Not Such a Big Deal Mary Ann Liebert Mary Ann Liebert Follow this and additional works at: Part of the Library and Information Science Commons Recommended Citation - QUESTION: Patrons often request digital copies of photographs in the library’s collection. Are there restrictions on supplying digital copies? Section 108(i) that states the rights of reproduction and distribution (as applied to libraries and archives) do not apply to a musical work, a pictorial, graphic or sculptural work, or a motion picture or other audiovisual work... does this include photographs? ANSWER: Yes it does. Libraries may reproduce copies of works for patrons upon request, such as an article, a book chapter, etc., but this general permission for libraries does not include “stand alone” photographs. If a photograph is a part of an article, it may be reproduced for a user along with the article. Not Such a Big Deal As you may know, I am a magazine junkie. So when a young college student who was selling magazine subscriptions came to the door, I welcomed him warmly. He was working to offset college expenses, he explained, and he had “wonderful packages” to offer. The selection was mind-boggling: it included newsweeklies; magazines devoted to parenting, sports, decorating, celebrity life, cars, boats and planes, health, wellness and nutrition, all were well represented, and there were the special interest titles that would appeal to wine aficionados or those who like to knit. Something for everyone and then some. I gave him my full attention. The more magazines I would purchase, the better the deal would be. The bundling and packaging offers were seductive, and magazines I would not have subscribed to otherwise suddenly became very compelling. The per-title price was dropping each time I added another. That is where the deal got really good. I justified these magazine madness moments by reassuring myself that all these publications were necessary to feed my ever-curious brain. Well, maybe not. On the other hand, I might have overnight guests who would welcome such a stash on a bedside table. Perhaps my husband would welcome more magazines in his medical office reception room. I wrote a check without buyer’s remorse. Later that evening, I realized that my “More is Marvelous” mode had not taken into account that several new magazines that I really wanted to have were not included in my big deal, and my budget for my subscriptions was depleted. But then, I am a sucker for such packages. It is also tempting to buy book packages, but unloading books can become a package situation as well. A local librarian recently bemoaned the fact that when local residents offered to donate books for their fundraising book sale drives, the neighbors do not offer them title by title. The library has to accept the whole package …all of the books its owner wants to part with. After the book sale is over, the library finds itself with hundreds of books they don’t want in their collection and now they have to figure out how to dispose of them. Aha, some of you are probably thinking… a swell rationale for the obsolescence of print. Not at all. The fact is that “Many Too Many” is “Much Too Much.” Selectivity is an option that may be becoming obsolete. Package deals are very seductive — for journals, for books, for Quarterly, Online Journal of the Illuminating Engineering Society of North America Special Trial Offer No Obligation FREE Online Access for one month Call 212-248-5000 ext. 111 or email for details Endorsed by the CIE Recognized as a top journal in the field of lighting L E U K O S — an international venue for the publication of peer-reviewed articles that report research results of significant archival value in science and engineering disciplines related to lighting — Vision and visual psychophysics Physics related to new and existing lamps and lighting Biology related to the nonvisual effects of light Basis and practice of photometry Design and performance of luminaire optical systems L E U K O S — a mechanism by which important, technical aspects of lighting applications are presented and discussed — Daylighting Lighting controls including ballasts Dimming and sensors Computational simulation and analysis Standards and innovations in design practice Performance evaluations LEDs Offer good through June 30th 2007 SUBSCRIBERS have access to all 4 downloadable issues, with an end-of-year printed compilation included in the subscription fee. Annual Subscription $250.00 TO ORDER: online | phone | 212-248-5000 ext. 111 email | The LIGHTING AUTHORITY® Not Such a Big Deal from page 67 magazines, for CDs, for 300 rolls of paper towels or 50 cartridges of toner. It feels very good to buy as much as we can when we can justify it by thinking about all of the money we are saving when we buy in bulk. Retailers and catalog companies understand this mentality. Buy two tee shirts and get the third one at half price. Or, better yet, buy five and get the sixth one for free. I now have a white, beige, grey, black, navy, and red. I had been looking for lavender. Oh well, I’ll just return the purple denim jeans. I’m not pleased about this because by buying the purple ones along with the new blue jeans I had needed, I was saving some money. At least I think so. I n a d d i t i o n t o cost savings, package deals are compelling because we don’t have to take the time to think about making choices. Our days are crammed with busyness: workrelated responsibilities, decision making, emails, conferences, phone calls, commutes, home and hearth, leisure activities, and the nation’s favorite pastime, shopping. At the same time, our senses become overwhelmed by the sheer magnitude of offerings for merchandise and services, things we need, things we need that we never needed before, things we need we never knew we needed, and things we want that didn’t exist until recently. It is increasingly hard to pick and choose. Librarians know well the appeal of the “Big Deal,” especially for online publications. Why shouldn’t you purchase a deal that gives you the most journal titles? Less input from faculty is required, fewer subscriptions need to be placed individually, and “My Library Collection Will Be Bigger ThanYours” has bragging rights. The big deal, however, costs big bucks. T h e a d a g e “Get the most for your money” is time-honored and still powerful today. Many librarians acknowledge that their budgets are consumed by big deal packages which means that there is little, if anything, left for titles that are offered from other publishers and society publishers. Would it not be better to insist upon selectivity options to be coupled with price points that are reasonable and appropriate? Otherwise, journals in embryonic fields and focused endeavors that should be included in library collections are turned away because the funds have been exhausted by the big deal. Research becomes more focused all the time, and such journals make a significant contribution to the fields they serve. Librarians should be alerted to the importance of such publications and no piggy bank should be so broken that there isn’t room in the budget for the inclusion of these periodicals. This summer, I’m still hoping to put on a lavender “tee,” spread a beach blanket, and read the magazines I really want, most of which don’t come my way in “My Big Deal.” Next time I’m offered “Big Deal or No Deal,” I hope I’m wise enough to say, “No, Thanks.” And I hope you’ll think about doing the same. Convictions — Lessons for Library Benefactors 8thly That my said Library be continued in its present form and noe other books mixt therewith Save what my Nephew may add to them of his own Collecting in distinct presses. That the said rooms and books so placed and adjusted be called by the name of Bibliotheca Pepsyiana.... 12thly And that for a yet further Security herein the said two Colleges of Trinity and Magdalen have a Reciprocal Check upon one another. And that the College which shall be in present possession of the said Library be subject to an Annual visitation from the other and to the forfeiture thereof to the like possession and Use of the other upon Conviction of any breach of their said Covenants. Samuel Pepys provided a model and a warning for bookmen who desire to safeguard their personal libraries by placing them in institutional libraries. His books have their own library at Magadelen College, Cambridge University. But Trinity College never exercised its right to count them: his instructions were ignored. There are at least two morals in this history: You can’t run the world from the grave — although Pepys came close; and don’t trust librarians. Give your books to the library where you want them to be or where they ought to be. Then forget about them. Charles Feinberg provides an exemplum. He came to America a poor immigrant and made his fortune — much of which he spent on Walt Whitman, who represented to him the spirit of America. Charlie wanted to express his gratitude to America by placing his monumental Whitman Collection in the Library of Congress through his generous gift-purchase arrangement. At the end of his life he was painfully unhappy about the mistreatment of his Whitman by the nation’s library. Among other betrayals, the Library of Congress failed to unpack and catalogue the entire collection. Many other donors of great collections to libraries have had similarly bitter experiences. Libraries accept research collections they don’t know what to do with and may not really want, in order to avoid blame for rejecting them. Then they neglect the collections. A library benefactor who has donated a dozen major collections to a dozen libraries complains that none of these institutions has given proper attention to his books or to him. Admittedly he is a pain-inthe-ass; but he is a generous pain-in-the-ass who expected that his benefactions would be valued. He also expected gratitude — not systematic ingratitude. He is a slow learner: once or twice are bad luck; but twelve out of twelve are enemy action. The experienced benefactor understands that although it may be possible to make conditions or stipulations about cataloguing, shelving, and maintenance, they will not be honored. There is no such thing as a grateful institution. Until recently I deprecated collectors who justified auctioning off their collections by claiming that they could not have acquired their books if other collectors hadn’t sold out. I have written articles insisting on the duty of a serious scholar-collector to keep his books together in an institutional library. Moreover, I have argued that the purpose of book-collecting is to build a collection that expresses the taste, courage, and knowledge of the collector; that a serious book collection is unduplicatable; and that the constituent elements enrich each other. Book collections beget books. I’m not so sure now. I’ve seen too many important collections mistreated by the book-dopes and book-enemies who are responsible for preserving and protecting them. These are recommended policies for donors of books, manuscripts, and other literary research resources: Give them while you’re alive so that you can check on their treatment. It probably won’t do any good, but you can try. Against the Grain / June 2007 1.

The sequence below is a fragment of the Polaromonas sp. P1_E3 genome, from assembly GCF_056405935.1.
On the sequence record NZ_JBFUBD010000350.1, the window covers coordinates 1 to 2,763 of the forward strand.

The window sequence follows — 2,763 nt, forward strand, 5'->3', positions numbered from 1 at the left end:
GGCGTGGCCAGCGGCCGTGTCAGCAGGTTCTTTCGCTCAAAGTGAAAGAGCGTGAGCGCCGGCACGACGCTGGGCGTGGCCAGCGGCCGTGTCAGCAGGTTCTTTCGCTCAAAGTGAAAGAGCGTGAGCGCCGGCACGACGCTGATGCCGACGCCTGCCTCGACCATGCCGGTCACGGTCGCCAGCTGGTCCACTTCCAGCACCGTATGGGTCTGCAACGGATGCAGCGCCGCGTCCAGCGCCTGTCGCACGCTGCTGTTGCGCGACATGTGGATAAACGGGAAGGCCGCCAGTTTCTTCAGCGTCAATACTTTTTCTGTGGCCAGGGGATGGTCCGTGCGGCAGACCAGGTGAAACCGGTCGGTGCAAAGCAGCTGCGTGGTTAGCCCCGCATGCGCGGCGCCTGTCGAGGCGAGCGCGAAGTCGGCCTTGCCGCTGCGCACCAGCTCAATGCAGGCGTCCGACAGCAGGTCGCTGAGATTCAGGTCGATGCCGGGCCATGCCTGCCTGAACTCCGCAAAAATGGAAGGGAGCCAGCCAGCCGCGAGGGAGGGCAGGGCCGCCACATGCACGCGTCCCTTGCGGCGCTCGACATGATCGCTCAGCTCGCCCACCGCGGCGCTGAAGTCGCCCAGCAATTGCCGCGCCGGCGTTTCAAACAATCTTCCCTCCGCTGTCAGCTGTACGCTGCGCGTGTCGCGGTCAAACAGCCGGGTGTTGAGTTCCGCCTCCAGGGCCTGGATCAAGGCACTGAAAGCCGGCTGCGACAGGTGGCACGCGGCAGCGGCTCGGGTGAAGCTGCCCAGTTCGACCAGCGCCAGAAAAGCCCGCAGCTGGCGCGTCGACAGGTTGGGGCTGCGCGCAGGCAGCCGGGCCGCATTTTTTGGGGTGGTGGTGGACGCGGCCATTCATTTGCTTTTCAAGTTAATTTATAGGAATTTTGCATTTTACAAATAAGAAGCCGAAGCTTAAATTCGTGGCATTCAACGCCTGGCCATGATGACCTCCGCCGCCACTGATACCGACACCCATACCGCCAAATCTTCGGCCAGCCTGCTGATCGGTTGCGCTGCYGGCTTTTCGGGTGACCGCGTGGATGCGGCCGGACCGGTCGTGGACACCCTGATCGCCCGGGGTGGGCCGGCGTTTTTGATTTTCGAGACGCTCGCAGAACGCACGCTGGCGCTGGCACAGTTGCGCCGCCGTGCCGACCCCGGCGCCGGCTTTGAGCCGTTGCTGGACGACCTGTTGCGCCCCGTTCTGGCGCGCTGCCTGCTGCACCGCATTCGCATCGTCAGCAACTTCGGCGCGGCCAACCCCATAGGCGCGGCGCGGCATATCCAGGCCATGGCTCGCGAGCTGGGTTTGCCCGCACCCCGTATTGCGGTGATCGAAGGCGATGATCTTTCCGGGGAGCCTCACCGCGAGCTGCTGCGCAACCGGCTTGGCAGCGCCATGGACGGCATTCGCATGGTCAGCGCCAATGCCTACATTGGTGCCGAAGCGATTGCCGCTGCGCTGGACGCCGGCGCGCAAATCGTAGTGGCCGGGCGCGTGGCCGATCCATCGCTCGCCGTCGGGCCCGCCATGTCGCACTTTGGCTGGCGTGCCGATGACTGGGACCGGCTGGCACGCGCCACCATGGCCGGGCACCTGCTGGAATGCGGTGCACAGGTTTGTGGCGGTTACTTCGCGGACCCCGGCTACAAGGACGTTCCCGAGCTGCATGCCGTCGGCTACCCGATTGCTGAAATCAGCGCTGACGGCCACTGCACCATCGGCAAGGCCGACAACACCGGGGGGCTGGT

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Mary Ann Liebert. Not Such a Big Deal, Against the Grain, 2013,